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Thursday, January 20, 2022

Social Security reform debate stirs in Congress

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WASHINGTON (Reuters) – While Congress brawls over how to shrink a $1.6 trillion budget deficit this year, an even tougher battle has begun over cutting popular Social Security retirement benefits to achieve long-term savings.

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3 thoughts on “Social Security reform debate stirs in Congress”

    • There are already ‘scare articles’ on the www along with financial newsletters to which I both subscribe and receive solicitations for such to my home.

      The claim is that the Fed would nationalize all assets in 401k’s and presumably IRA’s of various types too; I.E., any money that is currently ‘sheltered’ as a function of the ‘beneficence’ of our Federal Government. They would pay a flat 3% per annum on the money. When the owner of the assets dies, then the money reverts to the government.

      I know this sounds truly over the top, but strangely I could see Obama’s policy wonks pitching out such evil nonsense to our ‘dear leader’. I’m sure with his solid roots as a world class ‘community/communista organizer’ he’d think of it as being a ‘capital’ idea. / : |

      Carl Nemo **==

  1. “The IOUs in the trust fund are akin to a note that a bank robber might leave behind in the empty bank vault stating how much money he has stolen.” A succinct description of the so-called ‘lockbox’ full of Treasury IOU’s from past robberies.

    The surplus in the Social Security account has always been loaned to the government (to fund budget deficits). The total accumulated surpluses from previous years is $2.5 trillion at least since the Nam era with LBJ at the helm.

    “People pay Social Security taxes on their income only up to $106,000. Income above this amount is not taxed for Social Security. So the fix for Social Security is quite simple. Raise the cap on salary amounts subject to the tax. If the cap is raised even one or two percent it will fix Social Security in the near term and long term. Even without changes, Social Security is expected to remain solvent until 2037. This is a general consensus from various web articles discussing viable remedies for the trust.”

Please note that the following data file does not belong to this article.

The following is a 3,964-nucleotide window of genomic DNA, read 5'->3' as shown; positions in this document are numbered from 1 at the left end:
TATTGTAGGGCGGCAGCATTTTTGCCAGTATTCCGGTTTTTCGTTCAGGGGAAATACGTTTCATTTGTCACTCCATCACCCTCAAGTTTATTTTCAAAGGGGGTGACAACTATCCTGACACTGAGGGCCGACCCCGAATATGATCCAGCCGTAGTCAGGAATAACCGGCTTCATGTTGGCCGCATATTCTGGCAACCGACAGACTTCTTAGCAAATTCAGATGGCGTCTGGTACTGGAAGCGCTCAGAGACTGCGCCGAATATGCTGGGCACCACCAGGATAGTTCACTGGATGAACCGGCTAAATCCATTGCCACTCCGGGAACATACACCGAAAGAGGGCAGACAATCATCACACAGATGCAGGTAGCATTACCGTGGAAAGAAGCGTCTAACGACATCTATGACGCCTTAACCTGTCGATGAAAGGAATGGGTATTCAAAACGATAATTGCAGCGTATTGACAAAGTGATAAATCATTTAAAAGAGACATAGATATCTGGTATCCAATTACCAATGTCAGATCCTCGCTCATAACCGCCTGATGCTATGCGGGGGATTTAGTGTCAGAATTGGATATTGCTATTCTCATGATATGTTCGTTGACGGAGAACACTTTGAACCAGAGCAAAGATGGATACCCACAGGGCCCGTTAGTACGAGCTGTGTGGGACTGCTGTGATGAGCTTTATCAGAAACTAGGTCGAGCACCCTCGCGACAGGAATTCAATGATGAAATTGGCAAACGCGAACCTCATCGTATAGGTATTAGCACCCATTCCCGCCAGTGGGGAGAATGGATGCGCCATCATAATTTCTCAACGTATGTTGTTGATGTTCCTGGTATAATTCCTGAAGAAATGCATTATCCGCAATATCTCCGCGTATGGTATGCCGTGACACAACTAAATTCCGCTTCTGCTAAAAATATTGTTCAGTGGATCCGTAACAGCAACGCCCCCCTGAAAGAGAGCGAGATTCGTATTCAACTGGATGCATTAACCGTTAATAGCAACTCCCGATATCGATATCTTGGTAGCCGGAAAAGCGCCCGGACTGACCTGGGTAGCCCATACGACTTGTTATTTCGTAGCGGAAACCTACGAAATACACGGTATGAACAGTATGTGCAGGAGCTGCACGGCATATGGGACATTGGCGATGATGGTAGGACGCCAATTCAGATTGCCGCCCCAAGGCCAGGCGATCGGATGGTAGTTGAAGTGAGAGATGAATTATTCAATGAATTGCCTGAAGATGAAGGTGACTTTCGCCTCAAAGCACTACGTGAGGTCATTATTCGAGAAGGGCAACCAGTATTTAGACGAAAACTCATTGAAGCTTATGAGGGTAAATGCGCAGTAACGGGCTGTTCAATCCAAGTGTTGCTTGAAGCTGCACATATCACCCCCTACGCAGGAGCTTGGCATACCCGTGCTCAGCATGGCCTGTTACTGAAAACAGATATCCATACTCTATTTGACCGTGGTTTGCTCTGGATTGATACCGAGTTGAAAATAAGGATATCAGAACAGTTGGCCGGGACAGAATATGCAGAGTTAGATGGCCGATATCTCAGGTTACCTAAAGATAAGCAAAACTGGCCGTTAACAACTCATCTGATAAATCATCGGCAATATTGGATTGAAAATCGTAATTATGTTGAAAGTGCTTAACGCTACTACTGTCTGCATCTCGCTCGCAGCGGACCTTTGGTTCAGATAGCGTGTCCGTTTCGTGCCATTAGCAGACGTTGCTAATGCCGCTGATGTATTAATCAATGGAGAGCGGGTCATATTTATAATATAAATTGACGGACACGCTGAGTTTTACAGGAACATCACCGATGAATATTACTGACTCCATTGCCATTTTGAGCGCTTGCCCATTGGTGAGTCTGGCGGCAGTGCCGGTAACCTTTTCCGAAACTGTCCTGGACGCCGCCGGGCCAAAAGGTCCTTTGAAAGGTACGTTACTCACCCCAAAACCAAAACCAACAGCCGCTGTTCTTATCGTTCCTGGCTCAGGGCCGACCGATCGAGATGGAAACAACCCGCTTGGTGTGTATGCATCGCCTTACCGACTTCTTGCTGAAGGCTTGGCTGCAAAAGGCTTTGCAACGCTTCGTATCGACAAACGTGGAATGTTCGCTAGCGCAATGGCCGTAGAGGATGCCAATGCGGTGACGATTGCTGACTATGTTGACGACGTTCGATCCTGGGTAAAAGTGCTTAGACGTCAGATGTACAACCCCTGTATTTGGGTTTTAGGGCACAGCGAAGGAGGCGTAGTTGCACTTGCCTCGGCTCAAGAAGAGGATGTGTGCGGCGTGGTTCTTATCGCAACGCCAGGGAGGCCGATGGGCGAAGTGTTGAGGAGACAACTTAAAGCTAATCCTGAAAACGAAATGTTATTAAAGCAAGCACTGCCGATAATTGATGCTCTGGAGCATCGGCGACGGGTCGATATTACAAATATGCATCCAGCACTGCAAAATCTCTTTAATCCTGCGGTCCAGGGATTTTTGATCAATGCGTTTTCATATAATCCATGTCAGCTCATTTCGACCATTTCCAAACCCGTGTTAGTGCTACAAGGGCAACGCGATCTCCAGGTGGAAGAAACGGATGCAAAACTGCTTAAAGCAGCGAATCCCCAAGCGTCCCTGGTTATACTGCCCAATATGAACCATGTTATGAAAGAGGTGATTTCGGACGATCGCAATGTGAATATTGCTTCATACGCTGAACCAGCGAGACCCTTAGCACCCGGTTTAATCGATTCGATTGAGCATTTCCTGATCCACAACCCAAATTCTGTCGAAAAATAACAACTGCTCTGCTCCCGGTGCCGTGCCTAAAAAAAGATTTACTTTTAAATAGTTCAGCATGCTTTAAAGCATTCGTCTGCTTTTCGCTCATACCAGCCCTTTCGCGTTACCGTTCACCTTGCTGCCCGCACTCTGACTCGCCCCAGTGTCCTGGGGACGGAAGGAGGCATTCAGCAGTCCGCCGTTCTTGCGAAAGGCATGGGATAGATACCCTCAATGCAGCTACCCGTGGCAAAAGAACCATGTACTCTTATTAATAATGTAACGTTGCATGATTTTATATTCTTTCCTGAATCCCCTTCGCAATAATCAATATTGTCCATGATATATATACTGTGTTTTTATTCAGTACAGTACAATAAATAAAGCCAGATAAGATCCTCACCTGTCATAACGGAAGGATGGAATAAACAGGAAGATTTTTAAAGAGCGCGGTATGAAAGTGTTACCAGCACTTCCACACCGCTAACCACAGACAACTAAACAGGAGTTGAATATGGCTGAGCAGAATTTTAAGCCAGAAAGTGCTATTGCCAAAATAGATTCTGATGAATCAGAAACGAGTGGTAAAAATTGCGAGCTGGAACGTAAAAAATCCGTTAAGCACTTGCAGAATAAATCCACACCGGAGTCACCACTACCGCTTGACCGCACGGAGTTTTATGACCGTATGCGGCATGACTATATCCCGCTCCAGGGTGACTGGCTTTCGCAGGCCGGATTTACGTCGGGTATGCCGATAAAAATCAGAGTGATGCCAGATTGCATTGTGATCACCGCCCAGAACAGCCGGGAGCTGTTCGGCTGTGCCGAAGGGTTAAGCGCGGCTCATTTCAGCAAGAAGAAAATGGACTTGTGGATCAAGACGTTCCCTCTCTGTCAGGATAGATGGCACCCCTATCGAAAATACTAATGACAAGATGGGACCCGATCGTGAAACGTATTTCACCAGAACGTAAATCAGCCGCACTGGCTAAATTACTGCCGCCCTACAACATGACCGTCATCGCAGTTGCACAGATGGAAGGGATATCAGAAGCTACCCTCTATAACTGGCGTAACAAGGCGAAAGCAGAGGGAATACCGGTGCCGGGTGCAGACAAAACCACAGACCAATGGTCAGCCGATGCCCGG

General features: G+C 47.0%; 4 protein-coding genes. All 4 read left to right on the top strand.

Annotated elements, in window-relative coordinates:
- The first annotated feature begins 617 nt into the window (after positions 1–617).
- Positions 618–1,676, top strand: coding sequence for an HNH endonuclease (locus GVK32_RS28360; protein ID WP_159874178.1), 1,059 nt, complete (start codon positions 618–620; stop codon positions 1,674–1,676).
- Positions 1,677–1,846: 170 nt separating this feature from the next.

“To scare people into accepting benefit cuts and other changes, Republicans claim Social Security’s broke. By 2023, it will have a $4.3 trillion surplus, and can pay scheduled benefits for 25 years with no changes. After 2037, it can pay 75 percent of scheduled benefits, because preparation for baby boomers’ retirements began decades ago”…extract and quotes from

    The problem is that these IOU’s from the Treasury are coming due in the worst of times for the Republic after many years of our rabid spendthrift crimpols pitching tax dollars at anything and everything, payback consequences be damned.

    They’ve co-mingled ‘Treasury IOU’s’ against the General Fund for which there’s the annual drawdown with evermore deficits in the future. A no nonsense ‘firewall’ has to be created between the funds assets and the sticky fingers of these aforementioned spendthrifts.

    These reps would love to disassemble SS and stiff American seniors and those that are disabled. Their uber wealthy patron/controllers will never have enough money and power because it’s a ‘sickness’ for which there is no cure shy of the grave. I believe Epicurus best sums up the this illness of the human spirit concerning terminal greed.


    “If a little is not enough for you, nothing is.” — Epicurus


    Carl Nemo **==

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